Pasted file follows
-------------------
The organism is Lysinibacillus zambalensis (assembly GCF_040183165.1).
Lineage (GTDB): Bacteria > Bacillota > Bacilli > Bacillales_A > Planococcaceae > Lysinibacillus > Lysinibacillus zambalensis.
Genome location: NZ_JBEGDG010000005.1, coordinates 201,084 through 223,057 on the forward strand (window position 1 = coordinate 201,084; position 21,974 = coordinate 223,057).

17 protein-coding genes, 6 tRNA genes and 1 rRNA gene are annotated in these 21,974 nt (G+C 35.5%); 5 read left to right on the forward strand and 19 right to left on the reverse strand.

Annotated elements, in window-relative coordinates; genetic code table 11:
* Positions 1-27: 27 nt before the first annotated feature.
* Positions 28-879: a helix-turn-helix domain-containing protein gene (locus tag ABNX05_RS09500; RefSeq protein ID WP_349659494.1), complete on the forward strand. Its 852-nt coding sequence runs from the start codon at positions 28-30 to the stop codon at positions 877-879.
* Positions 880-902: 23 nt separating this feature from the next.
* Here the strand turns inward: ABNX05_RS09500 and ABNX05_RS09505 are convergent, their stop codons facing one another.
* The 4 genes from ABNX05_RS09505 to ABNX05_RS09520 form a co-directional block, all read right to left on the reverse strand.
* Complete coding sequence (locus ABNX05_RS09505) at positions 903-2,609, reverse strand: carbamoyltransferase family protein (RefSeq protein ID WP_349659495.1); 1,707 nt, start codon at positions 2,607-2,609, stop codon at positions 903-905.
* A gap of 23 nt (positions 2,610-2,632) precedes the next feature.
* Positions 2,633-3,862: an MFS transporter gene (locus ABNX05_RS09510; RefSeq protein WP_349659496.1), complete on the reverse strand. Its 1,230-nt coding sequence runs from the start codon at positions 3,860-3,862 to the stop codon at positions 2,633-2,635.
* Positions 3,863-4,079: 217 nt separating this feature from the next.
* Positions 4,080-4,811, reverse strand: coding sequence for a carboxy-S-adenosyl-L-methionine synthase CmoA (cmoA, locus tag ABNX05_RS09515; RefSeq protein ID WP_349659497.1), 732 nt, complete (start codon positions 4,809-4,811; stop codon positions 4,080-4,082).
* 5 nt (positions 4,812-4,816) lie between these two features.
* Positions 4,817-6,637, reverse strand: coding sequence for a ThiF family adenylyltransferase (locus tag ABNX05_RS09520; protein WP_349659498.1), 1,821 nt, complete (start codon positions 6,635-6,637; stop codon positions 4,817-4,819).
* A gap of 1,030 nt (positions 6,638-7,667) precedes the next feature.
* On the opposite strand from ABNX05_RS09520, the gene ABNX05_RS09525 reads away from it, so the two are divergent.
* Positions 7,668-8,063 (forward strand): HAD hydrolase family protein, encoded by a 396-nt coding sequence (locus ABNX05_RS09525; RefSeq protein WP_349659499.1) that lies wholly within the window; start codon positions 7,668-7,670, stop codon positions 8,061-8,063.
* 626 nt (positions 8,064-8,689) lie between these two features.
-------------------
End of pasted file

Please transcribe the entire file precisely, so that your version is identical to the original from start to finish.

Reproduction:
The organism is Lysinibacillus zambalensis (assembly GCF_040183165.1).
Lineage (GTDB): Bacteria > Bacillota > Bacilli > Bacillales_A > Planococcaceae > Lysinibacillus > Lysinibacillus zambalensis.
Genome location: NZ_JBEGDG010000005.1, coordinates 201,084 through 223,057 on the forward strand (window position 1 = coordinate 201,084; position 21,974 = coordinate 223,057).

17 protein-coding genes, 6 tRNA genes and 1 rRNA gene are annotated in these 21,974 nt (G+C 35.5%); 5 read left to right on the forward strand and 19 right to left on the reverse strand.

Annotated elements, in window-relative coordinates; genetic code table 11:
* Positions 1-27: 27 nt before the first annotated feature.
* Positions 28-879: a helix-turn-helix domain-containing protein gene (locus tag ABNX05_RS09500; RefSeq protein ID WP_349659494.1), complete on the forward strand. Its 852-nt coding sequence runs from the start codon at positions 28-30 to the stop codon at positions 877-879.
* Positions 880-902: 23 nt separating this feature from the next.
* Here the strand turns inward: ABNX05_RS09500 and ABNX05_RS09505 are convergent, their stop codons facing one another.
* The 4 genes from ABNX05_RS09505 to ABNX05_RS09520 form a co-directional block, all read right to left on the reverse strand.
* Complete coding sequence (locus ABNX05_RS09505) at positions 903-2,609, reverse strand: carbamoyltransferase family protein (RefSeq protein ID WP_349659495.1); 1,707 nt, start codon at positions 2,607-2,609, stop codon at positions 903-905.
* A gap of 23 nt (positions 2,610-2,632) precedes the next feature.
* Positions 2,633-3,862: an MFS transporter gene (locus ABNX05_RS09510; RefSeq protein WP_349659496.1), complete on the reverse strand. Its 1,230-nt coding sequence runs from the start codon at positions 3,860-3,862 to the stop codon at positions 2,633-2,635.
* Positions 3,863-4,079: 217 nt separating this feature from the next.
* Positions 4,080-4,811, reverse strand: coding sequence for a carboxy-S-adenosyl-L-methionine synthase CmoA (cmoA, locus tag ABNX05_RS09515; RefSeq protein ID WP_349659497.1), 732 nt, complete (start codon positions 4,809-4,811; stop codon positions 4,080-4,082).
* 5 nt (positions 4,812-4,816) lie between these two features.
* Positions 4,817-6,637, reverse strand: coding sequence for a ThiF family adenylyltransferase (locus tag ABNX05_RS09520; protein WP_349659498.1), 1,821 nt, complete (start codon positions 6,635-6,637; stop codon positions 4,817-4,819).
* A gap of 1,030 nt (positions 6,638-7,667) precedes the next feature.
* On the opposite strand from ABNX05_RS09520, the gene ABNX05_RS09525 reads away from it, so the two are divergent.
* Positions 7,668-8,063 (forward strand): HAD hydrolase family protein, encoded by a 396-nt coding sequence (locus ABNX05_RS09525; RefSeq protein WP_349659499.1) that lies wholly within the window; start codon positions 7,668-7,670, stop codon positions 8,061-8,063.
* 626 nt (positions 8,064-8,689) lie between these two features.